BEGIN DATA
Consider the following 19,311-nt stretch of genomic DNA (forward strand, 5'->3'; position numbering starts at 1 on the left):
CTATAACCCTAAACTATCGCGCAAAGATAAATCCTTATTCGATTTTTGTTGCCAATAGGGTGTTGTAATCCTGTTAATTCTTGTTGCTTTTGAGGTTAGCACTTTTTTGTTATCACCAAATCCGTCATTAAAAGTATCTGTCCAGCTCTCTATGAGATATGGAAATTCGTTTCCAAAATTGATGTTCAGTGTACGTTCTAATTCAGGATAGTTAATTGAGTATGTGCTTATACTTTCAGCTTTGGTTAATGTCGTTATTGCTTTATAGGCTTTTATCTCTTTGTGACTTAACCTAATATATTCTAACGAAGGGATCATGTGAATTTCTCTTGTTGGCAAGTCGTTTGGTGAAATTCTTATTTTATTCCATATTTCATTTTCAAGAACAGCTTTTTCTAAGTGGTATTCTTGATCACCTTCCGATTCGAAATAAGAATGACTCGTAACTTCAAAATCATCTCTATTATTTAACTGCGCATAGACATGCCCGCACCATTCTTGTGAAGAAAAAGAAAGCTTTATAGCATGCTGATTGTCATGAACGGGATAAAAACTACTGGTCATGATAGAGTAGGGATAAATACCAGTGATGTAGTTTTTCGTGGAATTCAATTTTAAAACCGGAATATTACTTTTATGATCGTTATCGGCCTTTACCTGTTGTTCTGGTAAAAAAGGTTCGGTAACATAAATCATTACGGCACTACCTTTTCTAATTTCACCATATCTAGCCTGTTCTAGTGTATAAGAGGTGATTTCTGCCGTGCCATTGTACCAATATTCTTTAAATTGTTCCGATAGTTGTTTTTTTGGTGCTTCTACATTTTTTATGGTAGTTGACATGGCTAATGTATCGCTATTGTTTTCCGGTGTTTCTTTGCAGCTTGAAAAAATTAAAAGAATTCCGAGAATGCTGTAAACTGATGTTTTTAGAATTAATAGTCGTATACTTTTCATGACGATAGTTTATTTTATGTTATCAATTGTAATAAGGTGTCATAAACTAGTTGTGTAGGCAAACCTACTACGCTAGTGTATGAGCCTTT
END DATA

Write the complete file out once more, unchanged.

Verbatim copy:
Consider the following 19,311-nt stretch of genomic DNA (forward strand, 5'->3'; position numbering starts at 1 on the left):
CTATAACCCTAAACTATCGCGCAAAGATAAATCCTTATTCGATTTTTGTTGCCAATAGGGTGTTGTAATCCTGTTAATTCTTGTTGCTTTTGAGGTTAGCACTTTTTTGTTATCACCAAATCCGTCATTAAAAGTATCTGTCCAGCTCTCTATGAGATATGGAAATTCGTTTCCAAAATTGATGTTCAGTGTACGTTCTAATTCAGGATAGTTAATTGAGTATGTGCTTATACTTTCAGCTTTGGTTAATGTCGTTATTGCTTTATAGGCTTTTATCTCTTTGTGACTTAACCTAATATATTCTAACGAAGGGATCATGTGAATTTCTCTTGTTGGCAAGTCGTTTGGTGAAATTCTTATTTTATTCCATATTTCATTTTCAAGAACAGCTTTTTCTAAGTGGTATTCTTGATCACCTTCCGATTCGAAATAAGAATGACTCGTAACTTCAAAATCATCTCTATTATTTAACTGCGCATAGACATGCCCGCACCATTCTTGTGAAGAAAAAGAAAGCTTTATAGCATGCTGATTGTCATGAACGGGATAAAAACTACTGGTCATGATAGAGTAGGGATAAATACCAGTGATGTAGTTTTTCGTGGAATTCAATTTTAAAACCGGAATATTACTTTTATGATCGTTATCGGCCTTTACCTGTTGTTCTGGTAAAAAAGGTTCGGTAACATAAATCATTACGGCACTACCTTTTCTAATTTCACCATATCTAGCCTGTTCTAGTGTATAAGAGGTGATTTCTGCCGTGCCATTGTACCAATATTCTTTAAATTGTTCCGATAGTTGTTTTTTTGGTGCTTCTACATTTTTTATGGTAGTTGACATGGCTAATGTATCGCTATTGTTTTCCGGTGTTTCTTTGCAGCTTGAAAAAATTAAAAGAATTCCGAGAATGCTGTAAACTGATGTTTTTAGAATTAATAGTCGTATACTTTTCATGACGATAGTTTATTTTATGTTATCAATTGTAATAAGGTGTCATAAACTAGTTGTGTAGGCAAACCTACTACGCTAGTGTATGAGCCTTT